Sir Armine Wodehouse, MP, Colonel of the 2nd, or Eastern Regiment of Norfolk Militia, at a Review of his Regiment near Norwich, 1759 (c).
Oil on canvas attributed to David Morier (1701 (c)-1770), 1759.
The MP for Norfolk, Wodehouse (1714-1777) held no regular commission in the Army but was in fact a politician from the leading local Tory family. As a politician and colonel of militia, he effectively 'shared' the County of Norfolk in friendly partnership with George Townshend MP (later 4th Viscount Townshend), Colonel of the 1st, or Western Regiment of Norfolk Militia.
Wodehouse's neighbours, George Walpole, 3rd Earl of Orford (Lord Lieutenant of Norfolk) and Townshend were the moving forces behind the controversial Militia Bill. The establishment of the militia as a county-based military force soon after the outbreak of the Seven Years' War (1756-1763) owed much to the dissatisfaction of English country gentry with the Hanoverian dynasty. They particularly resented the recent use of German mercenaries to defend England against a threatened French invasion. So it is with immense pride and not a little political triumphalism that Sir Armine gestures to his own regiment, drawn up on the outskirts of Norwich, with the castle and cathedral visible in the far distance. On the left of Sir Armine are the tall caps of the grenadier company which always paraded on the right flank.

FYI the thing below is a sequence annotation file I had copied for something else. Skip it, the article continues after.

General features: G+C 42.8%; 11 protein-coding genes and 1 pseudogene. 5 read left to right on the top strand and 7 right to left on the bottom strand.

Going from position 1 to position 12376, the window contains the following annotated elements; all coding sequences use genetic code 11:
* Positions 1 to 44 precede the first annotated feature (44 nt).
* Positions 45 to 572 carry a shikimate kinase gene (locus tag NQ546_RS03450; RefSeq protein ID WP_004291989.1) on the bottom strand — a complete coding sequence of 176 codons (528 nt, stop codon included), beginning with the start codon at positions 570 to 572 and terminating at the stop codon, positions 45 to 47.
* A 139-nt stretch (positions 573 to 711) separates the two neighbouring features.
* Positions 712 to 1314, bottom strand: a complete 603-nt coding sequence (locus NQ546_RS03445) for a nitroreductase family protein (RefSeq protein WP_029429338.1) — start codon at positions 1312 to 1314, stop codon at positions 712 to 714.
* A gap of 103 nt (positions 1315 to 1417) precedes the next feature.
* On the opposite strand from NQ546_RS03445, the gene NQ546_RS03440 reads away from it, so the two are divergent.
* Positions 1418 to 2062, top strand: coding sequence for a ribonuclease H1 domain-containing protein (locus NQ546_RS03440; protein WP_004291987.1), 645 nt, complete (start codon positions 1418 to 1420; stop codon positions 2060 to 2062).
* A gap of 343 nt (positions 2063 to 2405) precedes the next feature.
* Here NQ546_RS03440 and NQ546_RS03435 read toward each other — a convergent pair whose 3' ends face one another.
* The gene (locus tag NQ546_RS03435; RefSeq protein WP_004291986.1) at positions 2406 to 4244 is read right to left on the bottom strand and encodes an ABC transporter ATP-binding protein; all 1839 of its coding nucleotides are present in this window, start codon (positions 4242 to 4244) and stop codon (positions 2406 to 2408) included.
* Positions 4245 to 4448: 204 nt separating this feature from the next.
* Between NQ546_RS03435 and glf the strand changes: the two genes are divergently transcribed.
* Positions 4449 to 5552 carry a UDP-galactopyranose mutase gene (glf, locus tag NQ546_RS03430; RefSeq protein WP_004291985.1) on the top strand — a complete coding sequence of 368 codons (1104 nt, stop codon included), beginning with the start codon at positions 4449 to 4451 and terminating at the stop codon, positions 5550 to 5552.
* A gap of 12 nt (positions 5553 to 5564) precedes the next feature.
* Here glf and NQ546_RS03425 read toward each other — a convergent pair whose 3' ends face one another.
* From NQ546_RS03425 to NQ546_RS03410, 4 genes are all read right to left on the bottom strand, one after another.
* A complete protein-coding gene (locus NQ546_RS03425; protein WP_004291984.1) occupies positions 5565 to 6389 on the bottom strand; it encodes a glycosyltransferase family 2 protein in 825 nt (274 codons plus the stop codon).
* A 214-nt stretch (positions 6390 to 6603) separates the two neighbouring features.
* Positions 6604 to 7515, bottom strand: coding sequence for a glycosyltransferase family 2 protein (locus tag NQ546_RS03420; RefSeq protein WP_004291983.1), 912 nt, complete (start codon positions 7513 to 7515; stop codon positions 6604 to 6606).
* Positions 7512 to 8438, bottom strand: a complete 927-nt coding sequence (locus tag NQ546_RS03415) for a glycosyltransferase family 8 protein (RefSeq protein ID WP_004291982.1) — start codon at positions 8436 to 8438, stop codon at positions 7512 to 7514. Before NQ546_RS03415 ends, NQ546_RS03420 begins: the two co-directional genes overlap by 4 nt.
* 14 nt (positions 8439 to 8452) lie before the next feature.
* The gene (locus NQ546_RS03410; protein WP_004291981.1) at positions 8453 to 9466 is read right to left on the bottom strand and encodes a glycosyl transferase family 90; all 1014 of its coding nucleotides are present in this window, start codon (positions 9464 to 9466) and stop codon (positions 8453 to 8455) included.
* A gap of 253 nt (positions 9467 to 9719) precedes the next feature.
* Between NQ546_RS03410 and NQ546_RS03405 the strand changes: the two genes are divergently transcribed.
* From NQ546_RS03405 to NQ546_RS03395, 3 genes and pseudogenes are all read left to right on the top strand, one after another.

Swiss by birth, the artist, David Morier, came to England in 1743 and was appointed 'Limner' to the Duke of Cumberland, Commander-in-Chief of the Army, with an annual salary of £100. Morier is principally known for small military portraits and for the series of paintings illustrating the 1751 Royal Warrant, the first official dress regulations (Royal Collection).
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Purchased with the assistance of the Art Fund.
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